Every year on my birthday, the card from my father would sum up the number of miles I’d traveled around the sun thus far in my lifetime. Based upon this calculator, as of late this afternoon I have traveled approximately 30,371,045,248.8 miles in my now-52 years.
Except that as noted elsewhere this doesn’t even take into account the distance as I rotate around Earth’s axis, let alone the distance as the planet rotates around the center of the Milky Way, not to mention the distance as the galaxy hurtles through the Universe.
Notwithstanding that as I get older and grapple with cognitive and other declines all of these miles strike me as increasingly exhausting, I do think about this on the natural, annual basis come late October.
The fact that I think about my late father every year on my birthday might be why I was caught unawares while casually listening to “Carry You Home” off the album Pulse by Jed Whedon & the Willing.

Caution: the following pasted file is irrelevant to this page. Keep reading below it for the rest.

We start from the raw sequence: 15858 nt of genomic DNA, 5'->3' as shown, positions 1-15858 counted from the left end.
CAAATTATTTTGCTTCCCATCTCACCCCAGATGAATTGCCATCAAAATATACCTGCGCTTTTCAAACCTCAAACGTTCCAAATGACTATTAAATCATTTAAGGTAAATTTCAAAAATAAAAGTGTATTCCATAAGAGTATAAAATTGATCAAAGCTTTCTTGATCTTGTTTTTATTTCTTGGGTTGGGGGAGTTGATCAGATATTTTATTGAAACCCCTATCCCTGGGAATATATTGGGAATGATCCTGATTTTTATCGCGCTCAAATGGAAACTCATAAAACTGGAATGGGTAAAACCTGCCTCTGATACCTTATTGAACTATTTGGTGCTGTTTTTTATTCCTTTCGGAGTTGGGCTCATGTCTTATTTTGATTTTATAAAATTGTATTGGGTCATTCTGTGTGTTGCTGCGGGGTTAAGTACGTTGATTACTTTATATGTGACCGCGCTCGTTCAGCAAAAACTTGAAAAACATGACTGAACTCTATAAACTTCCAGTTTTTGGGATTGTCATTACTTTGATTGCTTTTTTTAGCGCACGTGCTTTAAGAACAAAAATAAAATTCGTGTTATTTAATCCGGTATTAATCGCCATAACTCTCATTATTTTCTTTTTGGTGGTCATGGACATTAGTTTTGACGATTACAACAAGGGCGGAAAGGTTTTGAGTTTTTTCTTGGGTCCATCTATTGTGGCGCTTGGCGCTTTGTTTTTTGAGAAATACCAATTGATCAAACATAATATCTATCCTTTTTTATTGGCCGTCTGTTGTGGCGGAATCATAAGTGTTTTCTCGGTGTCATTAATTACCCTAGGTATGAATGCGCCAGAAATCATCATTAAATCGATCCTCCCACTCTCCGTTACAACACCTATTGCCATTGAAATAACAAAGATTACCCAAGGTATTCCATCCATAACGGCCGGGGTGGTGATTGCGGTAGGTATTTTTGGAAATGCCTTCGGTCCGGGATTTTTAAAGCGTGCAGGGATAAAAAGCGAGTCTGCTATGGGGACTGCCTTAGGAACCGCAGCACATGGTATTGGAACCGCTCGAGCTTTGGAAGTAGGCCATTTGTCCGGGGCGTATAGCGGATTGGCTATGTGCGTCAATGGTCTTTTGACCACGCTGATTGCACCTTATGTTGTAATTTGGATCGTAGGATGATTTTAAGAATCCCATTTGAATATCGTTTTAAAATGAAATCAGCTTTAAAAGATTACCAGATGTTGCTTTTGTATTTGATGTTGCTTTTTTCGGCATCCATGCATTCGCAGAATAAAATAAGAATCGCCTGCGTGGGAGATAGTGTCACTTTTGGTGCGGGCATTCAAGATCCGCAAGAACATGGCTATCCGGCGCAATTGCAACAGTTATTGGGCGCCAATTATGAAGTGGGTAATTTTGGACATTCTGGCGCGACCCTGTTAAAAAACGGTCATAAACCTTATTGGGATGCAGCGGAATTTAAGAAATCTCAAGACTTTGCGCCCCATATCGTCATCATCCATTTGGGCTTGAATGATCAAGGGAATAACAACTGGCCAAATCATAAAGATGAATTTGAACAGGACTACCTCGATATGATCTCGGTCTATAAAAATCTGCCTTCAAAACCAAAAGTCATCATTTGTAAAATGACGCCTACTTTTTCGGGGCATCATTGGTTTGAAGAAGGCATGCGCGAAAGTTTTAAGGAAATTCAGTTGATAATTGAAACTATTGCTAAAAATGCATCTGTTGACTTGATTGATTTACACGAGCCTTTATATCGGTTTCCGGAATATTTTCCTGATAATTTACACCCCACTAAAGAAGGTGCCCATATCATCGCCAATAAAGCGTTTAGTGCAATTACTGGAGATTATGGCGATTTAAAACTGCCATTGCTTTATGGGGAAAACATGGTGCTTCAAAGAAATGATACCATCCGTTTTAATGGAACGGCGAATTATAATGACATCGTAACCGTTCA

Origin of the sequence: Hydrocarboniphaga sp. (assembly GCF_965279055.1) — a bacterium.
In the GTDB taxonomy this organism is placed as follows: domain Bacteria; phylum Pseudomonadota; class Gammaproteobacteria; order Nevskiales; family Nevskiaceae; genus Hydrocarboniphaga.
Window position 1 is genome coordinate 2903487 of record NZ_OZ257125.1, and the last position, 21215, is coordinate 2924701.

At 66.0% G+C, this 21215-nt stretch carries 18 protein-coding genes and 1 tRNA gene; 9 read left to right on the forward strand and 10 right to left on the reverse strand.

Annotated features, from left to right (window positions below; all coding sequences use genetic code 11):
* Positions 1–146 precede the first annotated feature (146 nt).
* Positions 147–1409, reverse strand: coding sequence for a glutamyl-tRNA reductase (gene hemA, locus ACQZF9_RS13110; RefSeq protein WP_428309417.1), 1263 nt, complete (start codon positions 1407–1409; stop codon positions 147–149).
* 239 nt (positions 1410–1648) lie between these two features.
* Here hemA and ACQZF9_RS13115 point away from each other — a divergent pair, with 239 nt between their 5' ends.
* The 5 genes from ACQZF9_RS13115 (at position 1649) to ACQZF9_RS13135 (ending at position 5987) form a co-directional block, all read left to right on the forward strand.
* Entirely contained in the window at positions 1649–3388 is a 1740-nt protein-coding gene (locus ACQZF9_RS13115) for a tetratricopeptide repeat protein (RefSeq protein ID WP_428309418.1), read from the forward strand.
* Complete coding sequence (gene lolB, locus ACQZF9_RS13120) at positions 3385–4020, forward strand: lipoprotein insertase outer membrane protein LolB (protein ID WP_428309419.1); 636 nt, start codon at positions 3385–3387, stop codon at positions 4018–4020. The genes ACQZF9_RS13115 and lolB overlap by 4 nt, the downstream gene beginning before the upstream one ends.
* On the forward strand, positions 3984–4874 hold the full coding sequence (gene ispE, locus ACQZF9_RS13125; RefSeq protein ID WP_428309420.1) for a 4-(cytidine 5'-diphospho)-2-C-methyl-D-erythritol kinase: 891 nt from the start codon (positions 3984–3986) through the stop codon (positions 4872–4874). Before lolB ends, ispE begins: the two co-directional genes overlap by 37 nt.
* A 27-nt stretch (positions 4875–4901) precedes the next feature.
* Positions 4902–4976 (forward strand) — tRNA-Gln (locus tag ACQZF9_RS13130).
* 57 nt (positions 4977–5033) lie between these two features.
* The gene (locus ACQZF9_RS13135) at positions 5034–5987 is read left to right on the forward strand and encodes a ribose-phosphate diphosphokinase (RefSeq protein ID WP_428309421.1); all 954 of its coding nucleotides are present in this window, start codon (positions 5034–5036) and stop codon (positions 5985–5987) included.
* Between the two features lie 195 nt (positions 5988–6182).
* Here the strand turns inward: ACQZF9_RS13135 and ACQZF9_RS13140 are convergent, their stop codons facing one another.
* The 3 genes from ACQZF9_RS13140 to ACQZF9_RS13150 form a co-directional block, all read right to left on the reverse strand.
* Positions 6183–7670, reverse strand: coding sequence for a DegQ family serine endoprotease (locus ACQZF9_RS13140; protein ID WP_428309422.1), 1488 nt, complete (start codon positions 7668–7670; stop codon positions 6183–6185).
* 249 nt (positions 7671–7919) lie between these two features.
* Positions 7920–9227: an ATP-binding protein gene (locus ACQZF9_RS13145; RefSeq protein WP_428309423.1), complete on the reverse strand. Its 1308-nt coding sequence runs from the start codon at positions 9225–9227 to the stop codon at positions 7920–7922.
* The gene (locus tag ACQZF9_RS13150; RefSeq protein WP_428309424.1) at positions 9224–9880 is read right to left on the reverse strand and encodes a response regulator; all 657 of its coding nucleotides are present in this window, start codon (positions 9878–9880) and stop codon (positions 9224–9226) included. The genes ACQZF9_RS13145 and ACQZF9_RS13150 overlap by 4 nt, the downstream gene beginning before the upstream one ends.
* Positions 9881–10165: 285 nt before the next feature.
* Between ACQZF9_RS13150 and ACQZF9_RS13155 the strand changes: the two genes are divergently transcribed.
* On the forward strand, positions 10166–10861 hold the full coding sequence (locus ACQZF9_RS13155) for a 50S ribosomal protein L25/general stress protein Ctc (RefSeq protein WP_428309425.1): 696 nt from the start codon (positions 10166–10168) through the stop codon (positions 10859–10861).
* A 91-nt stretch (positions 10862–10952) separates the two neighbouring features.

The peace that I’ve found my one real virtue
But give me a call if someone hurts you
I’ll be kicking down the doors
I will break their fucking bones
Wrap you in my arms and I’ll carry you home
The song swings from sweet and wistful melody to something more suited, well, to wall-busting and door-kicking—an obvious parental anthem—and what happened to me was this: primed by birthday thoughts of my father’s old solar-travel-time cards, I had a flash of a story he used to tell about my birth.
As it goes, my father, who was in the Army in West Germany in the 1950s and like everyone else watched the Korean and Vietnam Wars unfold and unravel, on the day I was born—at the selfsame St. Peter’s Hospital in which, thirty-nine years later, he would die—swore that “they” would never have me.
What I’m saying here is that I blame Jed Whedon entirely for the fact that there I was, silently bawling in the Grocery Outlet frozen foods aisle while looking for the hashbrown patties.